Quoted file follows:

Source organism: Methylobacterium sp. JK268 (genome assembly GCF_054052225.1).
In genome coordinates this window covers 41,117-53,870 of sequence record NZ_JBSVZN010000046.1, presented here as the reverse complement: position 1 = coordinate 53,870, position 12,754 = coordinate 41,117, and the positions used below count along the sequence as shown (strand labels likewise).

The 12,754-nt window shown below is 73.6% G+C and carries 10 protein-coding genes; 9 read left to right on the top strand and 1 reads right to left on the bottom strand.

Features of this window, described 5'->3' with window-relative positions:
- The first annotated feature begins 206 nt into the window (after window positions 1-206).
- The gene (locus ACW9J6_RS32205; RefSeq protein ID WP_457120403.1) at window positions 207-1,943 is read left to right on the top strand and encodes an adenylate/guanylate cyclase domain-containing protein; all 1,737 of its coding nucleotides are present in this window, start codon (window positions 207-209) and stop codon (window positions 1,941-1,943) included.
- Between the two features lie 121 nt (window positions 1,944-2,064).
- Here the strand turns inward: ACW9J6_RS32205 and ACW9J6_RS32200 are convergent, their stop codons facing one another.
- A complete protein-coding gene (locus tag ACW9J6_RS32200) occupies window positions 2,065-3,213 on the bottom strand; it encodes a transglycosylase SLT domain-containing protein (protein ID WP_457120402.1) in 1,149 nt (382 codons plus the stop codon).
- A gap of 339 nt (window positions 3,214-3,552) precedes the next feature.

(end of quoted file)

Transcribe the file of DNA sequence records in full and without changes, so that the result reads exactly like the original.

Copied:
Source organism: Methylobacterium sp. JK268 (genome assembly GCF_054052225.1).
In genome coordinates this window covers 41,117-53,870 of sequence record NZ_JBSVZN010000046.1, presented here as the reverse complement: position 1 = coordinate 53,870, position 12,754 = coordinate 41,117, and the positions used below count along the sequence as shown (strand labels likewise).

The 12,754-nt window shown below is 73.6% G+C and carries 10 protein-coding genes; 9 read left to right on the top strand and 1 reads right to left on the bottom strand.

Features of this window, described 5'->3' with window-relative positions:
- The first annotated feature begins 206 nt into the window (after window positions 1-206).
- The gene (locus ACW9J6_RS32205; RefSeq protein ID WP_457120403.1) at window positions 207-1,943 is read left to right on the top strand and encodes an adenylate/guanylate cyclase domain-containing protein; all 1,737 of its coding nucleotides are present in this window, start codon (window positions 207-209) and stop codon (window positions 1,941-1,943) included.
- Between the two features lie 121 nt (window positions 1,944-2,064).
- Here the strand turns inward: ACW9J6_RS32205 and ACW9J6_RS32200 are convergent, their stop codons facing one another.
- A complete protein-coding gene (locus tag ACW9J6_RS32200) occupies window positions 2,065-3,213 on the bottom strand; it encodes a transglycosylase SLT domain-containing protein (protein ID WP_457120402.1) in 1,149 nt (382 codons plus the stop codon).
- A gap of 339 nt (window positions 3,214-3,552) precedes the next feature.